Transit Tuesday: NYC Vintage Subway Ride

Take the A Train. Vintage Ride, NYC Subway, December 201


On Sundays in December, with a little luck and timing, you can catch classic New York City Subway R1/9 cars from the 1930s. It’s quite a party on the train, with railfans, musicians, and gawkers all piling on to remember transit’s roots. So climb aboard, and take a rattan covered bench, watch the heavy doors slide closed and the ceiling fans spin ’round. You can also roam the train as it rolls between stations: it’s great people watching.

Vintage Ride, NYC Subway, December 2011.


Air conditioning was not to be found in the NYC Subway until 1967, so you slide open the windows and let the tunnel breezes cool you (or not).  With the windows open, the tracks and walls are that much closer, and the sound of the train thundering through the tunnel is deafening. The grease is thick on the air, and the mechanics of the car sound different, heavier.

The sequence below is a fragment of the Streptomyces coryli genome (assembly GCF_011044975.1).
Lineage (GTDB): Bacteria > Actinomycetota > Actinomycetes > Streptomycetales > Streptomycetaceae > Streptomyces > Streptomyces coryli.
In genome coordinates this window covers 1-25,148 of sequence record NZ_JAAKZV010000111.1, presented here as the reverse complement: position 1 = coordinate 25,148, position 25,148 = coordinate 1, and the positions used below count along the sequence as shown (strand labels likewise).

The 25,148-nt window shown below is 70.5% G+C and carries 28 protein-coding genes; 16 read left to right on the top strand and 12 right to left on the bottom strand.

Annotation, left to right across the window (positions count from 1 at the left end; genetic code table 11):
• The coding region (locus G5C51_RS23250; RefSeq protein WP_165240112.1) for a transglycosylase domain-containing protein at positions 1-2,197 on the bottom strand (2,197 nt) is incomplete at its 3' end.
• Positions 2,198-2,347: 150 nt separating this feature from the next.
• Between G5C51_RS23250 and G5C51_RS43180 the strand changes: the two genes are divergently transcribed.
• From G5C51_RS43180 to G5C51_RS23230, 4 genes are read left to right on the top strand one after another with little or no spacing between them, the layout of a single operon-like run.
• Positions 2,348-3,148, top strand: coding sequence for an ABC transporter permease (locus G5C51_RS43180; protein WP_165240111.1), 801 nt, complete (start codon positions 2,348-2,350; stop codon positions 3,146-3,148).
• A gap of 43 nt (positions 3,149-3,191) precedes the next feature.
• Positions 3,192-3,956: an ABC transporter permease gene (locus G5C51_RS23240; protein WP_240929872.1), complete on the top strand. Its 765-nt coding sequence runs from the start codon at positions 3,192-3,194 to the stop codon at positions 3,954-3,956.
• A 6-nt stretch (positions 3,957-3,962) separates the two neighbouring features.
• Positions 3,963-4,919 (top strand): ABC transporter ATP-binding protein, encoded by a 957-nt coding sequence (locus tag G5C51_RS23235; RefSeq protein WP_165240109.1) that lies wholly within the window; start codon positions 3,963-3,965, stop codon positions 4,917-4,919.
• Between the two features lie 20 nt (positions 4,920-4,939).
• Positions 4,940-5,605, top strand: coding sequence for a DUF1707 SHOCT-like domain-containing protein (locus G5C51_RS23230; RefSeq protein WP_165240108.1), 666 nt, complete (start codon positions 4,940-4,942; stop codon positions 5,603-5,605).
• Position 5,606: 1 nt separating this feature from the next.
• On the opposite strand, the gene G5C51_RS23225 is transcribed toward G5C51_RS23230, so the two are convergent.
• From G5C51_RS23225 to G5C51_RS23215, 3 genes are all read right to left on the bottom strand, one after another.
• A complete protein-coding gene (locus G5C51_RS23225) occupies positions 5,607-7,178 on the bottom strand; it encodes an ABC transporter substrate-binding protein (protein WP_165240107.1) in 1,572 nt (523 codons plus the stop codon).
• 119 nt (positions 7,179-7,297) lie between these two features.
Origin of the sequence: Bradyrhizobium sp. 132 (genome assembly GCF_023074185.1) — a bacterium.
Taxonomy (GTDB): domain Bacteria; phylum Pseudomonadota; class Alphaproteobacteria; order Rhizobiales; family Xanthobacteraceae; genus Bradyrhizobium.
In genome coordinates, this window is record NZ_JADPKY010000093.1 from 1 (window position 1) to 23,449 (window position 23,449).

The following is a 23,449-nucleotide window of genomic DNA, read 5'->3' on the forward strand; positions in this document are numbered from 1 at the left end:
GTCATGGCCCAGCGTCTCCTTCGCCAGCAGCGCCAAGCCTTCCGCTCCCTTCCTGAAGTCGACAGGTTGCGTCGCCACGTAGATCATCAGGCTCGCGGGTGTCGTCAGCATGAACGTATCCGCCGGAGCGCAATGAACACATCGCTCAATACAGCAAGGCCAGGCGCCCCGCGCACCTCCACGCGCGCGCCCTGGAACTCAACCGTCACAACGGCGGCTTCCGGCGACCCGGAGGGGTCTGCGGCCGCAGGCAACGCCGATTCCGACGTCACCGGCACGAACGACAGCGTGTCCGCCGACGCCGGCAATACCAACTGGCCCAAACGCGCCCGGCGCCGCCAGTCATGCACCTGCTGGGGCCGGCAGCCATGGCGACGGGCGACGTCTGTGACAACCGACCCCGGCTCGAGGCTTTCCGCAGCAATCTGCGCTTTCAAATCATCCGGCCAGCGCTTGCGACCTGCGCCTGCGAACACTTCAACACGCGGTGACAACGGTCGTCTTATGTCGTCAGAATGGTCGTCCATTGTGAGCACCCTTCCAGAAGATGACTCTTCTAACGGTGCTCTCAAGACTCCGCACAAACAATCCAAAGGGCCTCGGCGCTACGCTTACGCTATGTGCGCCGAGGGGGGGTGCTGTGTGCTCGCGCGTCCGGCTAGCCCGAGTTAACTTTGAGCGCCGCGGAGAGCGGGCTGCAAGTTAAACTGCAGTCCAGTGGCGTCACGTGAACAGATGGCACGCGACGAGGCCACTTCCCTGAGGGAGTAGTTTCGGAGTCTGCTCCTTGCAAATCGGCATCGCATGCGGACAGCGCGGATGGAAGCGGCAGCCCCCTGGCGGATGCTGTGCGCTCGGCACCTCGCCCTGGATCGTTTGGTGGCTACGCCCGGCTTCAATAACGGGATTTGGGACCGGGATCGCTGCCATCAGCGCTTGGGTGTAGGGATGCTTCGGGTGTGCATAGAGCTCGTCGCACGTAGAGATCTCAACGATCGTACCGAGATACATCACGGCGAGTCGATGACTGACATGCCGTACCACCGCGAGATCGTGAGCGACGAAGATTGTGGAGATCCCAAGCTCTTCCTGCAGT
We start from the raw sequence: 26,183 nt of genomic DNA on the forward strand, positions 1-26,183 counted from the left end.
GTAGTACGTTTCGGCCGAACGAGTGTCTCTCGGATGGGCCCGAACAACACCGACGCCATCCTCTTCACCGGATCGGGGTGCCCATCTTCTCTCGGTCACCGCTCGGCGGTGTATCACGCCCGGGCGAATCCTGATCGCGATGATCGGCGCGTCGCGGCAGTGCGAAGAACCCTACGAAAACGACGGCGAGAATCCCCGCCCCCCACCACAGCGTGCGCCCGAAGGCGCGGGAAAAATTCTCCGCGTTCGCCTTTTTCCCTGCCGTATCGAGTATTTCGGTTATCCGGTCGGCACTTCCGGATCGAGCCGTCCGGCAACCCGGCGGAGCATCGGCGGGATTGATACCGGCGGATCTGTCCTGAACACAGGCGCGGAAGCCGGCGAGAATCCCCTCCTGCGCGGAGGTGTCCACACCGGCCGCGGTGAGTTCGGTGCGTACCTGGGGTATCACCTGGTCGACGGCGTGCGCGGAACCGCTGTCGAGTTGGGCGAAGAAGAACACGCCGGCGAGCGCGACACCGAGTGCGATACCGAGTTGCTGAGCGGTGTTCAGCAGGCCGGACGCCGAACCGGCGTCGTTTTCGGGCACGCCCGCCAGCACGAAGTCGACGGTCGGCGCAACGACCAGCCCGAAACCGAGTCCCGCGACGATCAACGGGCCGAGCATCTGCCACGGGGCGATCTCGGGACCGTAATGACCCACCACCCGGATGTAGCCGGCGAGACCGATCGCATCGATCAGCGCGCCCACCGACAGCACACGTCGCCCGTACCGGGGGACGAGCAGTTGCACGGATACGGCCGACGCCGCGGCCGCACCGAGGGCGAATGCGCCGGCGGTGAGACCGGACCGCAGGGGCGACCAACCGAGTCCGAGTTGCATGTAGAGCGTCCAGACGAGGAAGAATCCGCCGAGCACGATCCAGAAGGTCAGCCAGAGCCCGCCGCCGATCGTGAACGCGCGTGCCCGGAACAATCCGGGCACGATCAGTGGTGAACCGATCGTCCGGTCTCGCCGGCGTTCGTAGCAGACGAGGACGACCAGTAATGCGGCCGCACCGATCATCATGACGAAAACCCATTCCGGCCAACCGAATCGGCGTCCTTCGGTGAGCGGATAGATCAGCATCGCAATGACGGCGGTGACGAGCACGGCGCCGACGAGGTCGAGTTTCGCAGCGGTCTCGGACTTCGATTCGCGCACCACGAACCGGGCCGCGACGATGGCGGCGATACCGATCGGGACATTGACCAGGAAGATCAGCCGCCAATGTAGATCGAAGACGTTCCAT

Music on the Vintage Ride, December 2011


R1/9 cars remained in service until the late 1970s. Check in late November for the Vintage Ride, which runs regular service from Queens Plaza to the Lower East Side on the M line. Let the music play!

An issue of The Subway Sun – a much more fun way to share NYC Subway courtesy and advertising messages than those used today.

About Becky Fifield

Becky Fifield is a cultural heritage professional with 25 years experience in institutions large and small. She is currently Head of Collection Management for the Special Collections of the New York Public Library. An advocate for preventive conservation, Ms. Fifield is a Professional Associate of the American Institute for Conservation, Chair of the AIC Collection Care Network, and former Chair of Alliance for Response NYC. She is also a scholar of 18th century female unfree labor and dress. There's a bit of pun in the title The Still Room, delineating a quiet space brimming with the ingredients of memory, where consideration, analysis, and wordcraft can take place. Ms. Fifield’s interests include museum practice, dress history, historic preservation, transit, social and women’s history, food, current events, geneaology, roadtrips, and considerations on general sense of place. Becky and her husband, Dr. V, live in the Hudson Valley.